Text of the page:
By the time they get to the last few weeks of American Idol, when they're down to the ten finalists, you know quite a few things:
You know those ten finalists have all launched a career in the music industry. You know their names, their state, and quite a bit about them as people. You like some of them better than others. It hardly matters who wins, all the finalists are famous. Remember, Clay Aitken didn't win.
The Chevy Super Bowl College Ad Challenge is like that.
There's no doubt that Anna Pogosova, LouLou Quintela, and Kelly Sherman (as well as the other eight students who were finalists) have all launched their careers in the advertising industry.
When that reality show begins airing on CBS.com, all of America will get to know Kelly, LouLou, and Anna as people. They will learn the name San Jose State. And they'll be rooting for Team San Jose.
By the time Super Bowl Sunday rolls around, all of America will know the names of those 11 students and their schools: Savannah College of Art & Design, Washington University, University of Wisconsin, Elon, and San Jose State.
Of course, all we care about is San Jose State! Go SJSU!
Tuesday, October 31, 2006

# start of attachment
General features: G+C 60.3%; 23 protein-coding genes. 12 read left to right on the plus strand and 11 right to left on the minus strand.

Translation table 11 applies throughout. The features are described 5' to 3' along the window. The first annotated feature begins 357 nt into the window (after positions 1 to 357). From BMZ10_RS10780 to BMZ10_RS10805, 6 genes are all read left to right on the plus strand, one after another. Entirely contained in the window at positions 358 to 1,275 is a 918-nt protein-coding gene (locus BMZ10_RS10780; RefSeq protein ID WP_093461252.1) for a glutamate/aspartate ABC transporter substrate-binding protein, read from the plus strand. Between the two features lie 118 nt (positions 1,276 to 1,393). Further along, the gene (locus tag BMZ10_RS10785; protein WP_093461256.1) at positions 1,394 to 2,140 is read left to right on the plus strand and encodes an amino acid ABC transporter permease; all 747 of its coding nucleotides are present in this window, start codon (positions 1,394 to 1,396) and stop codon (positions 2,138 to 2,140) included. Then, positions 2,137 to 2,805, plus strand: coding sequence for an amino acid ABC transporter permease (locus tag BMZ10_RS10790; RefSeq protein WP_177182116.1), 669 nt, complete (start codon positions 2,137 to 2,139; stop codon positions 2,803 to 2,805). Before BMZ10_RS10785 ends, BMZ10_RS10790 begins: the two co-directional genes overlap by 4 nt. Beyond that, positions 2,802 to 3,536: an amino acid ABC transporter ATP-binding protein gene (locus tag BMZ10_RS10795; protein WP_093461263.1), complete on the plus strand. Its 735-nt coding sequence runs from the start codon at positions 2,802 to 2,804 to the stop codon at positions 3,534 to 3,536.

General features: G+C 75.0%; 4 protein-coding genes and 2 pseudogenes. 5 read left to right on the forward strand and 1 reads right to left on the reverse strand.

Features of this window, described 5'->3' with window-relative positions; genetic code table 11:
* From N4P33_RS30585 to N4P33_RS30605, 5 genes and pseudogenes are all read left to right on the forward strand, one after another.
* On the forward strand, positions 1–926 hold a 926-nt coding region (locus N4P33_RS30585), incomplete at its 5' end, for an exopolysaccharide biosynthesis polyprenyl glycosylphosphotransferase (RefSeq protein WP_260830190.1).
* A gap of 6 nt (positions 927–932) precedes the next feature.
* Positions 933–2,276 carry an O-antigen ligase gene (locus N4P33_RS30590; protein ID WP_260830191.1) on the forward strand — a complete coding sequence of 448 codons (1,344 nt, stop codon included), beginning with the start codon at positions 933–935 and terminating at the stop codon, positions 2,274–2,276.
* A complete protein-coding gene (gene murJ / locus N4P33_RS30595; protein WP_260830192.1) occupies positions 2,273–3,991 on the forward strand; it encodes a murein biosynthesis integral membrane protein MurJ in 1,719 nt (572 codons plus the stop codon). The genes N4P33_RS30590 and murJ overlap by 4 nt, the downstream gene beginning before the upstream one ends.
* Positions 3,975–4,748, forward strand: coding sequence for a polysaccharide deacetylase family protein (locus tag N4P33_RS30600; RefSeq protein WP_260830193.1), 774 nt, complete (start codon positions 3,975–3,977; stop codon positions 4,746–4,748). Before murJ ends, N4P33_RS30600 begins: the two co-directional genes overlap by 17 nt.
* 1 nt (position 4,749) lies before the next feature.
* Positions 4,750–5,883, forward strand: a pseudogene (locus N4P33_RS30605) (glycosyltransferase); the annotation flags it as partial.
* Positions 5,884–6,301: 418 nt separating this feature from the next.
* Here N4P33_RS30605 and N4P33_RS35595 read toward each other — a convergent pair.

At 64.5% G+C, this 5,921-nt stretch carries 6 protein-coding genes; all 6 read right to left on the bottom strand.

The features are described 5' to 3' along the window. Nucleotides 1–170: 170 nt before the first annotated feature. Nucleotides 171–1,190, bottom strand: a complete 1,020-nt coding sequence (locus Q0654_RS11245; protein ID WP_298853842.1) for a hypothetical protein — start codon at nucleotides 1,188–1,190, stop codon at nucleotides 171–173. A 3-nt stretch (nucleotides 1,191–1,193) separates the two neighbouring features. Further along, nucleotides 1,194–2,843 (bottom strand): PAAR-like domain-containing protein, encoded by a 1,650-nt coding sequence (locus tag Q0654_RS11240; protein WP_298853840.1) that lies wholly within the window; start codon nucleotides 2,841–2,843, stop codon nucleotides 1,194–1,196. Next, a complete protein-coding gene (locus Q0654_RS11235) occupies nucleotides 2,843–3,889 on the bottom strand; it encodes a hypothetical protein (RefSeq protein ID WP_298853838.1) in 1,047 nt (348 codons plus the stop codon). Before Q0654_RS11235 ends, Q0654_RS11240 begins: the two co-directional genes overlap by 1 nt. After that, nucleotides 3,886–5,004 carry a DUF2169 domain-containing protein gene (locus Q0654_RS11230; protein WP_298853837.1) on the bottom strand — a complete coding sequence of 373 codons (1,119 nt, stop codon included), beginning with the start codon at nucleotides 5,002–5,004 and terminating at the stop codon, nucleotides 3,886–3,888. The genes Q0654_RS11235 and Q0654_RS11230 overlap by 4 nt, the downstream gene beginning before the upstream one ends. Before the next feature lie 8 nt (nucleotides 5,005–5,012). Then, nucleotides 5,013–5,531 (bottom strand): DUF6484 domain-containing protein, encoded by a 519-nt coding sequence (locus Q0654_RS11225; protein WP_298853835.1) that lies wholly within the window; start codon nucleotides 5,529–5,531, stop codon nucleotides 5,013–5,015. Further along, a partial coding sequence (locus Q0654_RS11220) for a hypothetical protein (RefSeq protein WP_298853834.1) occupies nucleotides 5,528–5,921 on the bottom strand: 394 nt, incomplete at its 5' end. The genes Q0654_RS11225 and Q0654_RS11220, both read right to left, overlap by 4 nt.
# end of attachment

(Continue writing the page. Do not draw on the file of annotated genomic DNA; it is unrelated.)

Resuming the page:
By the time they get to the last few weeks of American Idol, when they're down to the ten finalists, you know quite a few things:
The students are not mentioned by name or college in this piece. It's a background piece about why General Motors decided to try consumer-generated advertising for its Super Bowl spot this year:
Click here to watch.
Posted by Lilly Buchwitz at 10/31/2006 05:46:00 PM
These three SJSU students, Anna Pogosova, LouLou Quintela, and Kelly Sherman, have made SJSU famous.
They were one of five finalist teams in the Chevy Super Bowl College Ad Challenge who spent last weekend at General Motors' headquarters in Detroit. You can read all about this story right here, on this website.
This story is far from over. Between now and the Super Bowl you'll be hearing a lot more about SJSU and its participation in this national competition. And on Super Bowl Sunday, everyone in the country will know the name San Jose State.
Over the next few days I'll be posting more photos from last weekend. The next thing that's going to happen is the reality show that CBS filmed will begin airing on CBS.com. As soon as I know details, they will be posted here.